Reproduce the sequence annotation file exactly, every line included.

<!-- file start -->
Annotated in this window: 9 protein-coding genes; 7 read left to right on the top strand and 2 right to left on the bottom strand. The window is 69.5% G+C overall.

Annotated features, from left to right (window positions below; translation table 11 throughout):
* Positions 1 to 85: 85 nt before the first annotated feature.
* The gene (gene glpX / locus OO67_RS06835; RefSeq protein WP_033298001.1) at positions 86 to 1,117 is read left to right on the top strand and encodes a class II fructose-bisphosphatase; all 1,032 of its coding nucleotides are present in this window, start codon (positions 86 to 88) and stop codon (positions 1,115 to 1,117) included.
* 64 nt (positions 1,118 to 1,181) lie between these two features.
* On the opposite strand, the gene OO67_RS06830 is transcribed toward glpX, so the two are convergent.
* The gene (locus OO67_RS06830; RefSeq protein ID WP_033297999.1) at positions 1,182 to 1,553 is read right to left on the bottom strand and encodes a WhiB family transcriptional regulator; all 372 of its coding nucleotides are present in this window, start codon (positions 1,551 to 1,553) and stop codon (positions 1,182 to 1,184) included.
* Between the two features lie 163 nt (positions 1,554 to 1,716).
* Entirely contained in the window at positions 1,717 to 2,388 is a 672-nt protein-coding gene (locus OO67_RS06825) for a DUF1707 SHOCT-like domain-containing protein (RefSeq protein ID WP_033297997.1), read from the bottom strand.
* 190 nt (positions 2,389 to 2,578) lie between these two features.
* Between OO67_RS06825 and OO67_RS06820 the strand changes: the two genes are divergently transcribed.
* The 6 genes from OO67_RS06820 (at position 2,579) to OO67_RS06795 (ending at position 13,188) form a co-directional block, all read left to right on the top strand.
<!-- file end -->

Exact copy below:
Annotated in this window: 9 protein-coding genes; 7 read left to right on the top strand and 2 right to left on the bottom strand. The window is 69.5% G+C overall.

Annotated features, from left to right (window positions below; translation table 11 throughout):
* Positions 1 to 85: 85 nt before the first annotated feature.
* The gene (gene glpX / locus OO67_RS06835; RefSeq protein WP_033298001.1) at positions 86 to 1,117 is read left to right on the top strand and encodes a class II fructose-bisphosphatase; all 1,032 of its coding nucleotides are present in this window, start codon (positions 86 to 88) and stop codon (positions 1,115 to 1,117) included.
* 64 nt (positions 1,118 to 1,181) lie between these two features.
* On the opposite strand, the gene OO67_RS06830 is transcribed toward glpX, so the two are convergent.
* The gene (locus OO67_RS06830; RefSeq protein ID WP_033297999.1) at positions 1,182 to 1,553 is read right to left on the bottom strand and encodes a WhiB family transcriptional regulator; all 372 of its coding nucleotides are present in this window, start codon (positions 1,551 to 1,553) and stop codon (positions 1,182 to 1,184) included.
* Between the two features lie 163 nt (positions 1,554 to 1,716).
* Entirely contained in the window at positions 1,717 to 2,388 is a 672-nt protein-coding gene (locus OO67_RS06825) for a DUF1707 SHOCT-like domain-containing protein (RefSeq protein ID WP_033297997.1), read from the bottom strand.
* 190 nt (positions 2,389 to 2,578) lie between these two features.
* Between OO67_RS06825 and OO67_RS06820 the strand changes: the two genes are divergently transcribed.
* The 6 genes from OO67_RS06820 (at position 2,579) to OO67_RS06795 (ending at position 13,188) form a co-directional block, all read left to right on the top strand.